• Acceptance (June 15)
  • EP Submit (est 8-12 mths. Actual: 3wks)
  • EP approval (Current phase. Estimated wait time ~2 mths)
  • Travel! Court Hearing (wait: 2-4mths)
  • Approval 1
  • Travel! Approval 2 (wait: 1-2mths)
  • Custody

All that said, they told us to expect travel in 6-8mths or less!!


So, what are we doing in the mean time?

Here are the biggies:


We just sent little Gabe his first care package. We are now part of an awesome FB group of ppl going through the same adoption process, so we had someone hand deliver it last week. We got some super sweet photos of the little guy opening it on Monday.

It was really neat to involve the kids in the process. We went to Target and told the kids they could each pick out a toy for “Gabe Jireh” as they call him. Although they wanted to throw every toy in the store in our cart for him, Eli eventually selected a small soccer ball and Ana picked out a small Daniel Tiger family. We were told it’s good to send clothes, so I converted all his weights and measurements and we picked out a few articles of clothes. From what I can tell our sweet 15mth old should fit right between 18 and 24mth clothes (big boy 🙂 ) That afternoon the kids loved playing with the toys before mailing them to their little bro. (In fact, they loved the toys so much we decided to let Ana and Eli keep two Daniel tiger family members and send the three others to Gabe. That way we all have a small piece of the family). In addition, we were told that Gabe liked trains. So, Eli and Ana both gave him one train from their big train set.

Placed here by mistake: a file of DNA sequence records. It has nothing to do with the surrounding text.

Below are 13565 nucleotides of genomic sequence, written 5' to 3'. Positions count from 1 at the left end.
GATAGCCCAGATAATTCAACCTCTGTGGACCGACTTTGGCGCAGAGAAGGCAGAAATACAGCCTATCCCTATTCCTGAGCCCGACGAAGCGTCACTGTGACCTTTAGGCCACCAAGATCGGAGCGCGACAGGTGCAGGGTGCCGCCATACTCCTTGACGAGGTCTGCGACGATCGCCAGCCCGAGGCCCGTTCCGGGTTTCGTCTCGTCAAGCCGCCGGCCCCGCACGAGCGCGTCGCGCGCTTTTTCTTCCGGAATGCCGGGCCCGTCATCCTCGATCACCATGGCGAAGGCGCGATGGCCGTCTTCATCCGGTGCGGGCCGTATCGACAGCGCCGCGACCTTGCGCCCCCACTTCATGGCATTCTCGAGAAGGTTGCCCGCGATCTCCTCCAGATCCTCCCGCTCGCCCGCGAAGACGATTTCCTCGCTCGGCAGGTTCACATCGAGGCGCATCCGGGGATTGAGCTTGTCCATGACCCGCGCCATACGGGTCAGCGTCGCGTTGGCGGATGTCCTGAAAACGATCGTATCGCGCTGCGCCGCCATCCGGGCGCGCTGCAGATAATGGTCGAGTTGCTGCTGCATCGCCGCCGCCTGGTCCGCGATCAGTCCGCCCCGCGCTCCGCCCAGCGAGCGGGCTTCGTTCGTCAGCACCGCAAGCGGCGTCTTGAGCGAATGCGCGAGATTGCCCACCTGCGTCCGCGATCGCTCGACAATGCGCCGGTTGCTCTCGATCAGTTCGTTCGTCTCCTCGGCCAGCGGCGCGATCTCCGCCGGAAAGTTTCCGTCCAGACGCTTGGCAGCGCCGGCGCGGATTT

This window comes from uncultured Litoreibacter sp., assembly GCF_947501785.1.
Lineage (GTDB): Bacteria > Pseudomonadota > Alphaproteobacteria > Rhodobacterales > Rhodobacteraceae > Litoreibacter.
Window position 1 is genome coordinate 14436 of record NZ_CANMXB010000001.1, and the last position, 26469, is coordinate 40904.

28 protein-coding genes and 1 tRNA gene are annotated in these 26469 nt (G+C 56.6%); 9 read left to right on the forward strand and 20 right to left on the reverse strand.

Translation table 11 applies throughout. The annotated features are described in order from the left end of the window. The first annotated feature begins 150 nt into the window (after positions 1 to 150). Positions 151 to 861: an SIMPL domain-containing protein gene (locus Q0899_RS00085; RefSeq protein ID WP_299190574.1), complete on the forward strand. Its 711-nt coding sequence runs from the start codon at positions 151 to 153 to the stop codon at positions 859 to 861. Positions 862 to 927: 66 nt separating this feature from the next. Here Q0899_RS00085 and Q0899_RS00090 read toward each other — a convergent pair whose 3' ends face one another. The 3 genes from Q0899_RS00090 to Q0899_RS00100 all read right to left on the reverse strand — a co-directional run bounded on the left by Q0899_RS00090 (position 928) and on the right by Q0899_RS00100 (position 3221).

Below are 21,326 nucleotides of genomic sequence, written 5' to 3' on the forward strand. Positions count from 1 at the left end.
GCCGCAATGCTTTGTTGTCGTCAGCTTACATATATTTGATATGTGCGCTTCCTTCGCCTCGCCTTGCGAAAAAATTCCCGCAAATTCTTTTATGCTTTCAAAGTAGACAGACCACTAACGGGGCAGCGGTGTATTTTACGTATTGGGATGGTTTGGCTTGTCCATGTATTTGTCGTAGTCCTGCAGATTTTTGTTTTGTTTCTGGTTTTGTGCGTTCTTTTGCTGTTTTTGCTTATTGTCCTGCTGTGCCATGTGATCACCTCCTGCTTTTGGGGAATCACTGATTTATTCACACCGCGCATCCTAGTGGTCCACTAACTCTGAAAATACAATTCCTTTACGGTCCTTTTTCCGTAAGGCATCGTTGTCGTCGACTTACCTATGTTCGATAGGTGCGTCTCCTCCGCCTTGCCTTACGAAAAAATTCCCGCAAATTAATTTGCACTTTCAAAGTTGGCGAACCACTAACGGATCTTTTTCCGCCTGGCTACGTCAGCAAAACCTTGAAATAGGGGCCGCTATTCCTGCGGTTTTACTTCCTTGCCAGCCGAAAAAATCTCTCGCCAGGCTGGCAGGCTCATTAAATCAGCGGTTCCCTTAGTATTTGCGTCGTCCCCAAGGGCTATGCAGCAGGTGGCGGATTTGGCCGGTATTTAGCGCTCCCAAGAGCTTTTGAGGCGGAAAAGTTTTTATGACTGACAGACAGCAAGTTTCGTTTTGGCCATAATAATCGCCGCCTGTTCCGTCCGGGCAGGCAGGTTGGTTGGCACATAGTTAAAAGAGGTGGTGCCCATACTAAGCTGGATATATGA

We also included a photo album with pictures of us, our home, and daily activities. I had my Korean friend help translate so the foster mom can read it with him. We also added in a letter and few American chocolates as a gift for the foster mom.

All that said, it was super sweet to get a picture of him playing with our gift yesterday. Plus, Eli and Ana were able to connect with the photos too! Eli kept saying, “I gave him that soccer ball.” And Ana would say, “and he has Daniel Tiger. We have Margaret and Tigey.”  I have to be honest, I might have teared up just a bit to see his little fingers on our photo. That was likely the first time he has ever seen our picture.